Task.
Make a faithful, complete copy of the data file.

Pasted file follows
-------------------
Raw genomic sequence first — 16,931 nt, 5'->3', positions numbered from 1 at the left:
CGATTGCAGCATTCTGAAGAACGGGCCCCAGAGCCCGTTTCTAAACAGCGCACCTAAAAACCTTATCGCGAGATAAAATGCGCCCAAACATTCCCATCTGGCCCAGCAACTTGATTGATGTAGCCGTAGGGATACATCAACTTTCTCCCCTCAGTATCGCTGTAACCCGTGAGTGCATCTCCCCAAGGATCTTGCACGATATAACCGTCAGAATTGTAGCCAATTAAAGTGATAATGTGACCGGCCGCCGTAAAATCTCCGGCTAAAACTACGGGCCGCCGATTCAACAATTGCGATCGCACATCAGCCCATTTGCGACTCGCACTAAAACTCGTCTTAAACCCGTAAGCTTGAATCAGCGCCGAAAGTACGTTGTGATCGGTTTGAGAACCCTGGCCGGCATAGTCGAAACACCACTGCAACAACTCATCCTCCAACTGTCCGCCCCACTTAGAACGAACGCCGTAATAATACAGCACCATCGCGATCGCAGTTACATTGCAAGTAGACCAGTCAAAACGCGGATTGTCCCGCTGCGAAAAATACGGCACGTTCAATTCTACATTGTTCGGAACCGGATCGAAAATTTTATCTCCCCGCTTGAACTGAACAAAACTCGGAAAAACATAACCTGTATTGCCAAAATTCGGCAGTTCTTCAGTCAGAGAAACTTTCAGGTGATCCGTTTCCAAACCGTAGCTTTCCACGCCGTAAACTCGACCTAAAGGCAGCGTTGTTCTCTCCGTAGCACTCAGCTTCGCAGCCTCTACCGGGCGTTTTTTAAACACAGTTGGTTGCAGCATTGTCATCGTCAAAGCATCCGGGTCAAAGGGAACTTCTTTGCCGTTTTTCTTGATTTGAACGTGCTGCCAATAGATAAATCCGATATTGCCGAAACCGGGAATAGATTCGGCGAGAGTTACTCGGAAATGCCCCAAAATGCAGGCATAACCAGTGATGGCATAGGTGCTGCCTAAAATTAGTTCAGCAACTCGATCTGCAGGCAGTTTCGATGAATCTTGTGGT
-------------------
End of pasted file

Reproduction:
Raw genomic sequence first — 16,931 nt, 5'->3', positions numbered from 1 at the left:
CGATTGCAGCATTCTGAAGAACGGGCCCCAGAGCCCGTTTCTAAACAGCGCACCTAAAAACCTTATCGCGAGATAAAATGCGCCCAAACATTCCCATCTGGCCCAGCAACTTGATTGATGTAGCCGTAGGGATACATCAACTTTCTCCCCTCAGTATCGCTGTAACCCGTGAGTGCATCTCCCCAAGGATCTTGCACGATATAACCGTCAGAATTGTAGCCAATTAAAGTGATAATGTGACCGGCCGCCGTAAAATCTCCGGCTAAAACTACGGGCCGCCGATTCAACAATTGCGATCGCACATCAGCCCATTTGCGACTCGCACTAAAACTCGTCTTAAACCCGTAAGCTTGAATCAGCGCCGAAAGTACGTTGTGATCGGTTTGAGAACCCTGGCCGGCATAGTCGAAACACCACTGCAACAACTCATCCTCCAACTGTCCGCCCCACTTAGAACGAACGCCGTAATAATACAGCACCATCGCGATCGCAGTTACATTGCAAGTAGACCAGTCAAAACGCGGATTGTCCCGCTGCGAAAAATACGGCACGTTCAATTCTACATTGTTCGGAACCGGATCGAAAATTTTATCTCCCCGCTTGAACTGAACAAAACTCGGAAAAACATAACCTGTATTGCCAAAATTCGGCAGTTCTTCAGTCAGAGAAACTTTCAGGTGATCCGTTTCCAAACCGTAGCTTTCCACGCCGTAAACTCGACCTAAAGGCAGCGTTGTTCTCTCCGTAGCACTCAGCTTCGCAGCCTCTACCGGGCGTTTTTTAAACACAGTTGGTTGCAGCATTGTCATCGTCAAAGCATCCGGGTCAAAGGGAACTTCTTTGCCGTTTTTCTTGATTTGAACGTGCTGCCAATAGATAAATCCGATATTGCCGAAACCGGGAATAGATTCGGCGAGAGTTACTCGGAAATGCCCCAAAATGCAGGCATAACCAGTGATGGCATAGGTGCTGCCTAAAATTAGTTCAGCAACTCGATCTGCAGGCAGTTTCGATGAATCTTGTGGT